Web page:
We’re also screening patients as soon as they enter the building to further minimize the risk [of community spread]. Do they have upper respiratory infection symptoms? Do they have a fever? Have they had contact with someone who tested positive for COVID-19? If any of those things are true, they go to a specific room. The staff that enter will be wearing a surgical mask and gloves at minimum. Depending on the situation, they may need to wear the full gown and [use] additional protective equipment if COVID-19 testing is deemed necessary.

Has the outbreak impacted the use of CAR T-cell therapy?

CAR T-cell therapy is not yet FDA approved in myeloma. As of almost a week and half ago, we have halted all clinical trial accrual, so we’re not enrolling any new patients on trial. The only patients that are getting research-related therapies are those that have already started the treatment.

Is bridging therapy being used longer to delay the need for stem cell transplant?

One of the complexities of dealing with COVID-19 with respect to myeloma is some of our treatments. For example, CAR T-cell therapy and bispecific drugs can be associated with fevers and cytokine release syndrome (CRS). COVID-19 can also produce CRS. If a patient is receiving [1 of these] therapies and develops a fever, it's going to be potentially difficult to tell whether it's related to the drug or due to COVID-19 infection. That’s 1 of the things we're trying to avoid. [The same is true] in a patient who has undergone a transplant. If these patients have low white counts and develop a fever, is it a regular fever that posttransplant patients get, or is a COVID-19-related fever?

COVID-19 is a serious illness in [the general population], let alone in patients who have no immune system. Patients who are neutropenic and have low blood counts have an even further suppressed immune system compared with the typical patient. It's not prudent to undergo [those treatments], so we’ve stopped all new research activity. A lot of inpatients on existing studies are getting intravenous (IV) or subcutaneous therapy. We're potentially skipping some doses in patients if we think their disease is well controlled. We've also halted all elective procedures, including stem cell collections, stem cell transplant, and clinical trials. We’re not planning to do anything that is not required right now.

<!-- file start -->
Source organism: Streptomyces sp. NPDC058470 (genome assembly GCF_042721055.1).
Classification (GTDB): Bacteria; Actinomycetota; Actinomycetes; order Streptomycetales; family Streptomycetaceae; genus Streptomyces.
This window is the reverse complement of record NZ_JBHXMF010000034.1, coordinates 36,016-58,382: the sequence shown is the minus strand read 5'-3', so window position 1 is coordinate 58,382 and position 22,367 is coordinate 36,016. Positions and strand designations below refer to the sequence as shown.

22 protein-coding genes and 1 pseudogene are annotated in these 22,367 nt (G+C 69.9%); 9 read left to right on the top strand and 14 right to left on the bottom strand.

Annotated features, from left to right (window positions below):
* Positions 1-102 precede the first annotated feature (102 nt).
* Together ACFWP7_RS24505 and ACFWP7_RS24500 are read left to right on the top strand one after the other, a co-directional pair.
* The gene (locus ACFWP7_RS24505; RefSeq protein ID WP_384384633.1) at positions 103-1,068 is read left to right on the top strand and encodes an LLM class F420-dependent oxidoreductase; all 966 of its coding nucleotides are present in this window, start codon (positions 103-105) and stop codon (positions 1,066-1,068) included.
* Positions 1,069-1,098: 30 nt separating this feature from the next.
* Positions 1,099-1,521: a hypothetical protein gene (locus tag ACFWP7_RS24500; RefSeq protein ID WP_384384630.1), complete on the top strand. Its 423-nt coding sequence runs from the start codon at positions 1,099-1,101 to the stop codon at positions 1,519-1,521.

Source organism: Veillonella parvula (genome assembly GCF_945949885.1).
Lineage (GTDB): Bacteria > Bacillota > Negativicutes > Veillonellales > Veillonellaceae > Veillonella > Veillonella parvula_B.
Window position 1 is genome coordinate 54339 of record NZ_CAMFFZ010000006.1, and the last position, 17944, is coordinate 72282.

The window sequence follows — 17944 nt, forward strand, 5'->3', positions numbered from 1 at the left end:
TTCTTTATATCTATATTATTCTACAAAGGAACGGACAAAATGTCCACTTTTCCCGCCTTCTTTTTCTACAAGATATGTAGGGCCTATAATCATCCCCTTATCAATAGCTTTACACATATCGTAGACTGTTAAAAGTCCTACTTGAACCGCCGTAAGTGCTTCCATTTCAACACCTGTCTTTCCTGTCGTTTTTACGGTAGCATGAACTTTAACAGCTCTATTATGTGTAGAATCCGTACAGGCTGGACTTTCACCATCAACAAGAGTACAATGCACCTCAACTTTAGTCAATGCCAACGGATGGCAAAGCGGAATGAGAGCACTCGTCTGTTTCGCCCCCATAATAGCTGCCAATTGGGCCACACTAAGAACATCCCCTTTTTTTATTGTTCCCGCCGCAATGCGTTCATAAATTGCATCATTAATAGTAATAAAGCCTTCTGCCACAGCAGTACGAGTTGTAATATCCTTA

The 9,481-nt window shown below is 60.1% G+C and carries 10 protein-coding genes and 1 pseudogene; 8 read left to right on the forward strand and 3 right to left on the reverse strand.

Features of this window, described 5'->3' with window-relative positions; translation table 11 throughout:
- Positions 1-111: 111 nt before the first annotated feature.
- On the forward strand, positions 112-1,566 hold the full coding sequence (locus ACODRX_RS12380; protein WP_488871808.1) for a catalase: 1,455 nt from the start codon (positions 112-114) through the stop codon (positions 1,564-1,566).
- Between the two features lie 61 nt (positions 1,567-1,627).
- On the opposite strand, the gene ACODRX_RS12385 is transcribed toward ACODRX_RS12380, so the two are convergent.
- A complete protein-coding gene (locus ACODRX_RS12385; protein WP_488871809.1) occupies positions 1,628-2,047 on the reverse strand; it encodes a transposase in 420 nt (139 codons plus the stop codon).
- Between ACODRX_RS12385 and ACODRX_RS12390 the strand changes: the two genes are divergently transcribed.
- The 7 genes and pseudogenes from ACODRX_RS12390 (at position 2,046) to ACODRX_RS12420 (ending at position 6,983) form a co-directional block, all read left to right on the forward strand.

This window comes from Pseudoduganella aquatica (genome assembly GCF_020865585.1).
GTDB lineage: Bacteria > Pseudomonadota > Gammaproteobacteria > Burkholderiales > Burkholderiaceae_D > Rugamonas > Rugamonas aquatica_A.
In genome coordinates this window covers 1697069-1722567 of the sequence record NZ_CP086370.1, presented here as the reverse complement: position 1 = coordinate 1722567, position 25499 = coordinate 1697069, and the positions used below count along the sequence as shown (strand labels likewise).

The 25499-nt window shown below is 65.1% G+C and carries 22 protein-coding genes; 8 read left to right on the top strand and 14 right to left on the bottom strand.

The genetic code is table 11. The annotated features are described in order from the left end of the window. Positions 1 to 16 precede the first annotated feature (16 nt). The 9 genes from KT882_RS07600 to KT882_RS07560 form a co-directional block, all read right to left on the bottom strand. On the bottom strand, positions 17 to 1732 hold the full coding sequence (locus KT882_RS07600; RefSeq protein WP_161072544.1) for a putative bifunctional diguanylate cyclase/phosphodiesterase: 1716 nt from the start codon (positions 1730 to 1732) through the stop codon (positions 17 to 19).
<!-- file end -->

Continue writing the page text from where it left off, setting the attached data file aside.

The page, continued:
How are you approaching treatment decisions for patients on active therapy?

It's a question of the risk-benefit ratio which can change not only for a particular patient at a particular time, but also where we are in the [lifespan of COVID-19]. Our approach 3 weeks ago versus this week versus two weeks from now is going to change because of the rapidly evolving nature of the disease. Our guidelines need to be commensurate with the risk [at that time]. Newly diagnosed patients or patients whose disease has progressed—–the patients we’re more worried about, don’t have the luxury of delaying therapy.

Luckily in myeloma, we have oral regimens for a lot of different drug classes. We have oral steroids, oral proteasome inhibitors, such as ixazomib (Ninlaro), and oral immunomodulatory drugs, such as thalidomide, lenalidomide (Revlimid), and pomalidomide (Pomalyst). The alkylating drugs like cyclophosphamide and melphalan are oral, so we have a lot of oral drugs to play with. We also have panobinostat (Farydak) and selinexor (Xpovio), so depending on what a patient needs, we can come up with a good oral regimen. If the side effects of a particular cocktail are going to require very intensive laboratory monitoring, that may not be the ideal cocktail. We’re trying to make very well tolerated oral regimens that don't require frequent monitoring.